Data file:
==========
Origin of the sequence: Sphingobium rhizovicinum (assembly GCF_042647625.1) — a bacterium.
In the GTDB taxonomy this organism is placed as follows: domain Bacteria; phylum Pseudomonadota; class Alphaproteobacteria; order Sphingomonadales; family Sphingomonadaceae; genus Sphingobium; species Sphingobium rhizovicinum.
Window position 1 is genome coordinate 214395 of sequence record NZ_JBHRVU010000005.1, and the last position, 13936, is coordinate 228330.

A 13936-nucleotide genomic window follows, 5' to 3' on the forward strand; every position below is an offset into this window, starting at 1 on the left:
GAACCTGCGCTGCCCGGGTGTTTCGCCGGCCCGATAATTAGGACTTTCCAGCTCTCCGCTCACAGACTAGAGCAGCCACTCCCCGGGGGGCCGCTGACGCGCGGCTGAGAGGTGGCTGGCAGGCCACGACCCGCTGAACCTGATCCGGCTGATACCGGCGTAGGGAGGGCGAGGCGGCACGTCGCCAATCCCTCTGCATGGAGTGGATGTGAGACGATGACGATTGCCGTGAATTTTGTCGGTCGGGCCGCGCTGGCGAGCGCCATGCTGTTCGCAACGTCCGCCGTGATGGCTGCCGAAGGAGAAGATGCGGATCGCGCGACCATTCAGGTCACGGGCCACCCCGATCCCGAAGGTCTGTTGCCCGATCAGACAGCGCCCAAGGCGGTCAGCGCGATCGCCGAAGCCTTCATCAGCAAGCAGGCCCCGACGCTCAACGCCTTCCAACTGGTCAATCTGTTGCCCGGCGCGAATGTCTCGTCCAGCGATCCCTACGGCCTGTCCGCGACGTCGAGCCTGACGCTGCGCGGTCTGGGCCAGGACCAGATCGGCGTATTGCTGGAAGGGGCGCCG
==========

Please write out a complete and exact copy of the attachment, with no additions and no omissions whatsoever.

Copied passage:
Origin of the sequence: Sphingobium rhizovicinum (assembly GCF_042647625.1) — a bacterium.
In the GTDB taxonomy this organism is placed as follows: domain Bacteria; phylum Pseudomonadota; class Alphaproteobacteria; order Sphingomonadales; family Sphingomonadaceae; genus Sphingobium; species Sphingobium rhizovicinum.
Window position 1 is genome coordinate 214395 of sequence record NZ_JBHRVU010000005.1, and the last position, 13936, is coordinate 228330.

A 13936-nucleotide genomic window follows, 5' to 3' on the forward strand; every position below is an offset into this window, starting at 1 on the left:
GAACCTGCGCTGCCCGGGTGTTTCGCCGGCCCGATAATTAGGACTTTCCAGCTCTCCGCTCACAGACTAGAGCAGCCACTCCCCGGGGGGCCGCTGACGCGCGGCTGAGAGGTGGCTGGCAGGCCACGACCCGCTGAACCTGATCCGGCTGATACCGGCGTAGGGAGGGCGAGGCGGCACGTCGCCAATCCCTCTGCATGGAGTGGATGTGAGACGATGACGATTGCCGTGAATTTTGTCGGTCGGGCCGCGCTGGCGAGCGCCATGCTGTTCGCAACGTCCGCCGTGATGGCTGCCGAAGGAGAAGATGCGGATCGCGCGACCATTCAGGTCACGGGCCACCCCGATCCCGAAGGTCTGTTGCCCGATCAGACAGCGCCCAAGGCGGTCAGCGCGATCGCCGAAGCCTTCATCAGCAAGCAGGCCCCGACGCTCAACGCCTTCCAACTGGTCAATCTGTTGCCCGGCGCGAATGTCTCGTCCAGCGATCCCTACGGCCTGTCCGCGACGTCGAGCCTGACGCTGCGCGGTCTGGGCCAGGACCAGATCGGCGTATTGCTGGAAGGGGCGCCG